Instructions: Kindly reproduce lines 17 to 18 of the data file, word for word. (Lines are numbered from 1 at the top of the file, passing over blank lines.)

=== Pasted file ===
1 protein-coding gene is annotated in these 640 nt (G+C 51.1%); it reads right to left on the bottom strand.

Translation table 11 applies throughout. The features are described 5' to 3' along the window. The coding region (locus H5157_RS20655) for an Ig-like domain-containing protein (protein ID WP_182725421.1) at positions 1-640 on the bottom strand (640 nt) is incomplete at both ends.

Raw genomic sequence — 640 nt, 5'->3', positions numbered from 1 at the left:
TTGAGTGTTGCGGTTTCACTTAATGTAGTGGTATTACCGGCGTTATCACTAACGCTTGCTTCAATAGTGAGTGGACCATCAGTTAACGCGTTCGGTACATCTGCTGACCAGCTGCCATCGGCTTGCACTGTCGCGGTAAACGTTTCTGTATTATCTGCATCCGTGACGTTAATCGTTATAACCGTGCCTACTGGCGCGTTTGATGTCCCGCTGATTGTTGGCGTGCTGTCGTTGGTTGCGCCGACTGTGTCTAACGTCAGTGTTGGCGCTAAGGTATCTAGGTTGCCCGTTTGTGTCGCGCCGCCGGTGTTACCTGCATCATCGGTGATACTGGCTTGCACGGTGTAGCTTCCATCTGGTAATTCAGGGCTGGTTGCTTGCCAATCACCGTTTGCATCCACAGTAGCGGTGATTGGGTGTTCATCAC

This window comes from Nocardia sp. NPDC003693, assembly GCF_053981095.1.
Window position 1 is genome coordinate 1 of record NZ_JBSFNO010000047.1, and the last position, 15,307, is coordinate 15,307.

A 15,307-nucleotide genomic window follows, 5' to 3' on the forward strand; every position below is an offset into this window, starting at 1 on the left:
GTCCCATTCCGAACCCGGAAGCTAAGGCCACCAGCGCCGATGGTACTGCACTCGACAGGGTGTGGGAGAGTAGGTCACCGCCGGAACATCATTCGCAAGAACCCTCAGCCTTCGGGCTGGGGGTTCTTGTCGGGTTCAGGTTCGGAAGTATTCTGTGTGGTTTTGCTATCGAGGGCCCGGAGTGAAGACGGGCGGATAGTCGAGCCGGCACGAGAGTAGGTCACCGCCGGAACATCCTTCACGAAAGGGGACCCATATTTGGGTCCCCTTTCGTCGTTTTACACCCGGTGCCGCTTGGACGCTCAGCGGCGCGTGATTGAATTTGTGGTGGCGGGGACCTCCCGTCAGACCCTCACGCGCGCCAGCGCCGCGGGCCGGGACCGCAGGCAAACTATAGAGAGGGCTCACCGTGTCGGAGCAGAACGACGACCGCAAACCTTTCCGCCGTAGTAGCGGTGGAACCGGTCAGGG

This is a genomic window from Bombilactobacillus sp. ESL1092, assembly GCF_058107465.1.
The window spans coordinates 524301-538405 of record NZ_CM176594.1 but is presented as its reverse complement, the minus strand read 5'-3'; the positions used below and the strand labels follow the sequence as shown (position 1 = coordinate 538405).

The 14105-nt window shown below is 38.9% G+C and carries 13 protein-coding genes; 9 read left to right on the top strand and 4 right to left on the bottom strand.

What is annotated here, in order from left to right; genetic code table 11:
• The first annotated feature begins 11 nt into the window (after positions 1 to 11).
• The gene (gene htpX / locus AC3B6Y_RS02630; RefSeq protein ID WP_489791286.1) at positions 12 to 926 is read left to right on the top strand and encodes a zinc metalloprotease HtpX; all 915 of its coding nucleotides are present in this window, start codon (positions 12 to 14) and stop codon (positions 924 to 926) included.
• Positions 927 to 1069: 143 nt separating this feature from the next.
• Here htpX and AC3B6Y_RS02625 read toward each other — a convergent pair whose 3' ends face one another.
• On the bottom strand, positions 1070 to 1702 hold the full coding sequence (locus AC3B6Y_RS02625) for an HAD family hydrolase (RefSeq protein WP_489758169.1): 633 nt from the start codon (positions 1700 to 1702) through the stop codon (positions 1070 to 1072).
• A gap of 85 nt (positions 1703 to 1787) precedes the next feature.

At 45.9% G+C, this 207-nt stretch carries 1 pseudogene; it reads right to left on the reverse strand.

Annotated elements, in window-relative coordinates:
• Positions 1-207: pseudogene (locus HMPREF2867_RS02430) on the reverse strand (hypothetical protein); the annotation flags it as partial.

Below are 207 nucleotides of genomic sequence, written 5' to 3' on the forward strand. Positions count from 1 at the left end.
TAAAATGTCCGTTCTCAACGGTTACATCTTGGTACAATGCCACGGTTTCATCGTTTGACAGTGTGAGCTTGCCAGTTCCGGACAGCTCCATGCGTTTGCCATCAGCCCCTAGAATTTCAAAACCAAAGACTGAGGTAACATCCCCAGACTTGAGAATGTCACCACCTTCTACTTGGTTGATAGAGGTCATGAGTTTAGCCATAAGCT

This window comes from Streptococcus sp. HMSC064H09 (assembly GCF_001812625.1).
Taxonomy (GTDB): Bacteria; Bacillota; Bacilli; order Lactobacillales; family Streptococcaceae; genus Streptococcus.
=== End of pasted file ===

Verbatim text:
• On the bottom strand, positions 1070 to 1702 hold the full coding sequence (locus AC3B6Y_RS02625) for an HAD family hydrolase (RefSeq protein WP_489758169.1): 633 nt from the start codon (positions 1700 to 1702) through the stop codon (positions 1070 to 1072).
• A gap of 85 nt (positions 1703 to 1787) precedes the next feature.